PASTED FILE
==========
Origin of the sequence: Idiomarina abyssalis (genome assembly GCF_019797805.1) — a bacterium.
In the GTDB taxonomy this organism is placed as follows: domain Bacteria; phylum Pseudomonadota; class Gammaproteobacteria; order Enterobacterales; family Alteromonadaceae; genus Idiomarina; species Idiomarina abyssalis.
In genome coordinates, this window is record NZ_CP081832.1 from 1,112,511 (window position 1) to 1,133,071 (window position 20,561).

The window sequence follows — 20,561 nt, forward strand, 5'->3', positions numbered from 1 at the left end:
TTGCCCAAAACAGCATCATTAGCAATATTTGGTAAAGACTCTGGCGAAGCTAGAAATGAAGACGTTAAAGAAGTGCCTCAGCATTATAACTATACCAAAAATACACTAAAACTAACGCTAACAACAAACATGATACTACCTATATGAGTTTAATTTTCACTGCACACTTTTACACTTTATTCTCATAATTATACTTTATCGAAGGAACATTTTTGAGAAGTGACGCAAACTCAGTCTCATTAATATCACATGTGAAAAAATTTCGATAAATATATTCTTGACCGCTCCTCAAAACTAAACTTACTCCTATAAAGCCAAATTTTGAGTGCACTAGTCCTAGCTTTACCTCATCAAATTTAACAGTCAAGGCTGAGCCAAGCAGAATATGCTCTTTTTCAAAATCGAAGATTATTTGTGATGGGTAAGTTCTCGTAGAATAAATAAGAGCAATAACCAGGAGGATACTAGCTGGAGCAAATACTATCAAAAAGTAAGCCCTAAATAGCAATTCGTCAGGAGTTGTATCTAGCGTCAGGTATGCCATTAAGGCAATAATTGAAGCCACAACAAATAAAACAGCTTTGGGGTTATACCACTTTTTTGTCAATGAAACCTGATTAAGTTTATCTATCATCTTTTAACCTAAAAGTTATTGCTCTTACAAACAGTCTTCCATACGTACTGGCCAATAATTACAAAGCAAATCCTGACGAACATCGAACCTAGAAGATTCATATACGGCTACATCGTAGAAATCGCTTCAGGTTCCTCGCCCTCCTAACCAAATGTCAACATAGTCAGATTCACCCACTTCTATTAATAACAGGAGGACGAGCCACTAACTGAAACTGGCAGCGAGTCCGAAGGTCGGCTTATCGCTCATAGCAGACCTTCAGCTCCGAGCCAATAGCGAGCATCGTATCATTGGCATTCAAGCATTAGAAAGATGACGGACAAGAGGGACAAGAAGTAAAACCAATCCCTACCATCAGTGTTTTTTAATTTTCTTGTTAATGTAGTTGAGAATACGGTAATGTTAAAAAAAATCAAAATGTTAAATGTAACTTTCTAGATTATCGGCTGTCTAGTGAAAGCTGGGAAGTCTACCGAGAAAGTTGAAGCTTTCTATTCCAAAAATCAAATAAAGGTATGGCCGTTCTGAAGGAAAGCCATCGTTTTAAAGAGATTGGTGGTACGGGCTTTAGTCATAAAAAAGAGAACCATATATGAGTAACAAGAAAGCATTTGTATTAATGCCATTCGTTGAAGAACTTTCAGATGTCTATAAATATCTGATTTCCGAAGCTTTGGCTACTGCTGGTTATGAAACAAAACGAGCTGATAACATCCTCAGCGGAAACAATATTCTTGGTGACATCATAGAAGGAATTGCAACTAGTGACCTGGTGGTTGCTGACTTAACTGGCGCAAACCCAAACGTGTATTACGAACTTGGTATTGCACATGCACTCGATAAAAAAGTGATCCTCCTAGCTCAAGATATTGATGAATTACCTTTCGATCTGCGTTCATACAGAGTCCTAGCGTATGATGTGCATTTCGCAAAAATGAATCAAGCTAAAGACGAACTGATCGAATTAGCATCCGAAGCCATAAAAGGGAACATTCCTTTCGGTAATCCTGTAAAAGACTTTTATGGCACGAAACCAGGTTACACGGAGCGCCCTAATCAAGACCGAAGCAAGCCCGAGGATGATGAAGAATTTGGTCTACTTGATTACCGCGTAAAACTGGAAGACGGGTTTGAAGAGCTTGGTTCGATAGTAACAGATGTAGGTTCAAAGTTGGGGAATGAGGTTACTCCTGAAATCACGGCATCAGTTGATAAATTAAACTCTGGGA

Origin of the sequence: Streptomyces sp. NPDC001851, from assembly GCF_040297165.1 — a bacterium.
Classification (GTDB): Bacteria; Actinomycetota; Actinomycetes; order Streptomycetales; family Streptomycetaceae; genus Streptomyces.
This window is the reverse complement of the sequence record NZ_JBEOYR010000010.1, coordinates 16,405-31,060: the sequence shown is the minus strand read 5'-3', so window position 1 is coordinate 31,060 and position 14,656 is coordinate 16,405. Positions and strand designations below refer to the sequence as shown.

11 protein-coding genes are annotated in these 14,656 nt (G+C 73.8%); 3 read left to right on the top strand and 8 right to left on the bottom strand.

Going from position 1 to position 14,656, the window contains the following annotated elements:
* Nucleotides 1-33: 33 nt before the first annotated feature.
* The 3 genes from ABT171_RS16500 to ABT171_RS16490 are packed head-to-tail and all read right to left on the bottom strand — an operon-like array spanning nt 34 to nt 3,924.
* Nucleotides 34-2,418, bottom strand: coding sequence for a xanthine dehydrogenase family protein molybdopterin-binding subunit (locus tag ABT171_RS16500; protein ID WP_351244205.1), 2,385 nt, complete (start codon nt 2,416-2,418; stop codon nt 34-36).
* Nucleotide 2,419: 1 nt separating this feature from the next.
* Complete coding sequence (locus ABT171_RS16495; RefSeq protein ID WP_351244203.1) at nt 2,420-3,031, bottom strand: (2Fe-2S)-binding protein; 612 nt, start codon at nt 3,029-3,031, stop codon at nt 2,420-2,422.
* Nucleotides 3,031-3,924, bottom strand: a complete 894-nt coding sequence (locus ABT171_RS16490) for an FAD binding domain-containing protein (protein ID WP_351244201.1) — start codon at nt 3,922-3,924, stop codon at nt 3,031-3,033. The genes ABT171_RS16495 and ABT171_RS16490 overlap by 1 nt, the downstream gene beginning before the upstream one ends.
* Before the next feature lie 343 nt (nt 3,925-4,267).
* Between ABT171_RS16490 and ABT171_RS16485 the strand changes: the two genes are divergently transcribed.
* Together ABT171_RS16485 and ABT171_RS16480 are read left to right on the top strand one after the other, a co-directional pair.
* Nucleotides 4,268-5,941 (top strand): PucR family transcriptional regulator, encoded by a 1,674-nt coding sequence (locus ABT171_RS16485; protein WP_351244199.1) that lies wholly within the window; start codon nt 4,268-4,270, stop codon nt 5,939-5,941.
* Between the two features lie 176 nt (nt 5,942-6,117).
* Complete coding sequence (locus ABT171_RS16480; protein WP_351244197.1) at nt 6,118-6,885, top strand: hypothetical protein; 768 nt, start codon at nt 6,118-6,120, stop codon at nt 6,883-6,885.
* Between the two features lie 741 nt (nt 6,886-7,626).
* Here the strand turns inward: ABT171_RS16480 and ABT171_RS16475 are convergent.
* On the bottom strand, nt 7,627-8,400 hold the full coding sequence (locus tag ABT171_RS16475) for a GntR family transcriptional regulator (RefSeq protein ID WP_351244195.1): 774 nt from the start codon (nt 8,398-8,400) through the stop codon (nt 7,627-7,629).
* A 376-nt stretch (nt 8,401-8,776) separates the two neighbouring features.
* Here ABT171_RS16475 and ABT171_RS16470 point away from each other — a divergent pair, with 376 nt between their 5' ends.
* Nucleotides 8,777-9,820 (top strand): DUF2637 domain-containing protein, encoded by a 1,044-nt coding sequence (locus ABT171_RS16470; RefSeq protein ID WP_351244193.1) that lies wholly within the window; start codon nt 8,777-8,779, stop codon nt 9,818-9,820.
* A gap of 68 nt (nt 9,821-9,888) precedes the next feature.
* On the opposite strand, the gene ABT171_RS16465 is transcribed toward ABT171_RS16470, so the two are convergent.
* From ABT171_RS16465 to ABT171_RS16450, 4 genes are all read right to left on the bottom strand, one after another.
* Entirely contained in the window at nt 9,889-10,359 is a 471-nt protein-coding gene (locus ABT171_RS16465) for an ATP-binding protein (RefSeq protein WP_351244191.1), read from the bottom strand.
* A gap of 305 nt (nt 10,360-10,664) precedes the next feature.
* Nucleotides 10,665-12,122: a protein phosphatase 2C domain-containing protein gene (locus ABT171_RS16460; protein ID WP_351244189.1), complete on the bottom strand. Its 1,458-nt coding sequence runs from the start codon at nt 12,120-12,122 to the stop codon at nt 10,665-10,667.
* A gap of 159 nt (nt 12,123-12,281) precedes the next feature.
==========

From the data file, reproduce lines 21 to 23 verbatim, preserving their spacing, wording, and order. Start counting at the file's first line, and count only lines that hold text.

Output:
* Between the two features lie 176 nt (nt 5,942-6,117).
* Complete coding sequence (locus ABT171_RS16480; protein WP_351244197.1) at nt 6,118-6,885, top strand: hypothetical protein; 768 nt, start codon at nt 6,118-6,120, stop codon at nt 6,883-6,885.
* Between the two features lie 741 nt (nt 6,886-7,626).